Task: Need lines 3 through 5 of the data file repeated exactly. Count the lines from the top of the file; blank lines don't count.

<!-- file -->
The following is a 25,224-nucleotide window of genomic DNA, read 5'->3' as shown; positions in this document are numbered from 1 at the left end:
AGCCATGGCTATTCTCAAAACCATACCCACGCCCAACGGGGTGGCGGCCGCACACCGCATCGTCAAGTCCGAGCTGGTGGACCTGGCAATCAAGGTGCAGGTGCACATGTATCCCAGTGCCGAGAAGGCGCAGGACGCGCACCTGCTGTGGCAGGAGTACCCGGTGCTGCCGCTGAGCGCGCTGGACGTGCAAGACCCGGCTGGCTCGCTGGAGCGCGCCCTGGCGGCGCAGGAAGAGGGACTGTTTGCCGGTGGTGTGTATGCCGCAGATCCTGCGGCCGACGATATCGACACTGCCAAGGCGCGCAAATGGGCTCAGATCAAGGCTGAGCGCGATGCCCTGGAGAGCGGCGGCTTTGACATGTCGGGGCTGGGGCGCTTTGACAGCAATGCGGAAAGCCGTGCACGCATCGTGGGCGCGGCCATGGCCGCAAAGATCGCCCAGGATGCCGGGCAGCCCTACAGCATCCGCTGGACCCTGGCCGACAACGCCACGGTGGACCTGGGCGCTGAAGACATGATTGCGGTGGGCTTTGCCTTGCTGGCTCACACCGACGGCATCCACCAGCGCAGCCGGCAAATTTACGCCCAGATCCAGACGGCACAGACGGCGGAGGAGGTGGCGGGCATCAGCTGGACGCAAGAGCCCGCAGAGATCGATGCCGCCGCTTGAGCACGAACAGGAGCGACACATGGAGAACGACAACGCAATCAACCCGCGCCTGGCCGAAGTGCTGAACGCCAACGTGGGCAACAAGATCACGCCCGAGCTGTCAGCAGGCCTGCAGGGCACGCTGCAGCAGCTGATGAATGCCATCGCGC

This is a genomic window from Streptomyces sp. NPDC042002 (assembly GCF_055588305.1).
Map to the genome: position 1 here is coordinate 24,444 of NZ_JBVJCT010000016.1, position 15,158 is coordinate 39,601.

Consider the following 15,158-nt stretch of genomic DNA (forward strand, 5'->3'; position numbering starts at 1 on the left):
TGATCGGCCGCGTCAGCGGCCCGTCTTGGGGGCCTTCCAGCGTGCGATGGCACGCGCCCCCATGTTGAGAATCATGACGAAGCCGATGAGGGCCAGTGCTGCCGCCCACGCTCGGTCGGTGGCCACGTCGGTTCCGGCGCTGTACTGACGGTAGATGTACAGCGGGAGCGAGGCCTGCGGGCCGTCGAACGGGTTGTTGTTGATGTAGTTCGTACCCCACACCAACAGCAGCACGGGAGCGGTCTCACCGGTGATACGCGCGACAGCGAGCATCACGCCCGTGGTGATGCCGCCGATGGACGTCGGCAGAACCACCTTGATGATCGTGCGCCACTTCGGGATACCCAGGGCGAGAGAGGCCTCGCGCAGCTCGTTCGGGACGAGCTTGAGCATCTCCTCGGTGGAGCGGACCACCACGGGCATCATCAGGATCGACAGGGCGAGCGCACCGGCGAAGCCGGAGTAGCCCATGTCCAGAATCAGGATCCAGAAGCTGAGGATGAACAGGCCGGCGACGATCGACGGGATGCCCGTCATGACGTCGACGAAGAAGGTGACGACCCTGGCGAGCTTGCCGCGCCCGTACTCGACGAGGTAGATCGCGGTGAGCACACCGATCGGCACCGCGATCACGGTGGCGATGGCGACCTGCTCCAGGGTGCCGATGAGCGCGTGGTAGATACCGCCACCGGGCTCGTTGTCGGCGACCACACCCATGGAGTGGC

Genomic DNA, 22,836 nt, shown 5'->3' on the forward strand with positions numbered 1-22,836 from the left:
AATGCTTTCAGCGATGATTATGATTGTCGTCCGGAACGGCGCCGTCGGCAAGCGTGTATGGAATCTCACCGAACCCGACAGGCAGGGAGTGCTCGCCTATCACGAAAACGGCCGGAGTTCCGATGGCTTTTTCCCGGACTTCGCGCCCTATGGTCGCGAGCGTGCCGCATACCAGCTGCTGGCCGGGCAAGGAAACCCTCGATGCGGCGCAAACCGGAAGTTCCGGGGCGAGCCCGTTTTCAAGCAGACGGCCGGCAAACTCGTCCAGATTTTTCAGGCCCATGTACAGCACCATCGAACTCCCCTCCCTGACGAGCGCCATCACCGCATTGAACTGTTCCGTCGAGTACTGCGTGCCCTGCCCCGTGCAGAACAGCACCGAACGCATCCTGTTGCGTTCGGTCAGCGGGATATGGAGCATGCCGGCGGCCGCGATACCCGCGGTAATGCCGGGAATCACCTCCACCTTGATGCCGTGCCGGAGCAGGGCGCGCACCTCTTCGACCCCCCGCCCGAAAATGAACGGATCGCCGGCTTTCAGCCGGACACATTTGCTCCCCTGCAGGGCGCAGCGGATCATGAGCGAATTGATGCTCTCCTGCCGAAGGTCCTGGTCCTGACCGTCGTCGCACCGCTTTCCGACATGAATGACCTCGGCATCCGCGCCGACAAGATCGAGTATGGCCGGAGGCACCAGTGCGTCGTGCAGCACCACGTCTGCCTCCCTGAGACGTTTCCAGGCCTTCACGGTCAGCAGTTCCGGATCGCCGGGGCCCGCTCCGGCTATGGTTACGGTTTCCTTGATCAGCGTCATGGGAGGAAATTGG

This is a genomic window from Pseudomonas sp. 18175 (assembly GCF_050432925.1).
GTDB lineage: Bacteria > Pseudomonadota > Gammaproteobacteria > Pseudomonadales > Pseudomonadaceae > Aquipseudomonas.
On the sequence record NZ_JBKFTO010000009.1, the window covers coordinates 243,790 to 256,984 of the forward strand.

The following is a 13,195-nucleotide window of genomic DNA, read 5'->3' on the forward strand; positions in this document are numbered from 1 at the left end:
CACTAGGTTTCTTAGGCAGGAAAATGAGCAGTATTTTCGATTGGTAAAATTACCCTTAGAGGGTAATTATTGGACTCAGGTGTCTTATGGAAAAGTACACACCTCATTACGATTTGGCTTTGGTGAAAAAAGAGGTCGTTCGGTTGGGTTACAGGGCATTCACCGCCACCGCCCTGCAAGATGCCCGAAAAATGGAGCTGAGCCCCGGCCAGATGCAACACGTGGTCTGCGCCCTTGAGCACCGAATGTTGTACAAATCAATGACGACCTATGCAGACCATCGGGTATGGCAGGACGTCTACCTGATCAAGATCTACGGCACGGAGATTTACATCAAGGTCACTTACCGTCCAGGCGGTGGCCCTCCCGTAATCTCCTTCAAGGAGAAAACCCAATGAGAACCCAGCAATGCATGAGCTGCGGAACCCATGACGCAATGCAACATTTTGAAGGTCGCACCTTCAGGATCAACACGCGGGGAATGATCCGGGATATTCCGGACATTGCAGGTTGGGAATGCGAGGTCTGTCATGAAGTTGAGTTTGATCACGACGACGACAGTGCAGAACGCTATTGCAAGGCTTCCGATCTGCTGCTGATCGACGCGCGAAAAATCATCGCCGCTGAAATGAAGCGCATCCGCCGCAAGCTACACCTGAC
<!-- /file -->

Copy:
This is a genomic window from Streptomyces sp. NPDC042002 (assembly GCF_055588305.1).
Map to the genome: position 1 here is coordinate 24,444 of NZ_JBVJCT010000016.1, position 15,158 is coordinate 39,601.

Consider the following 15,158-nt stretch of genomic DNA (forward strand, 5'->3'; position numbering starts at 1 on the left):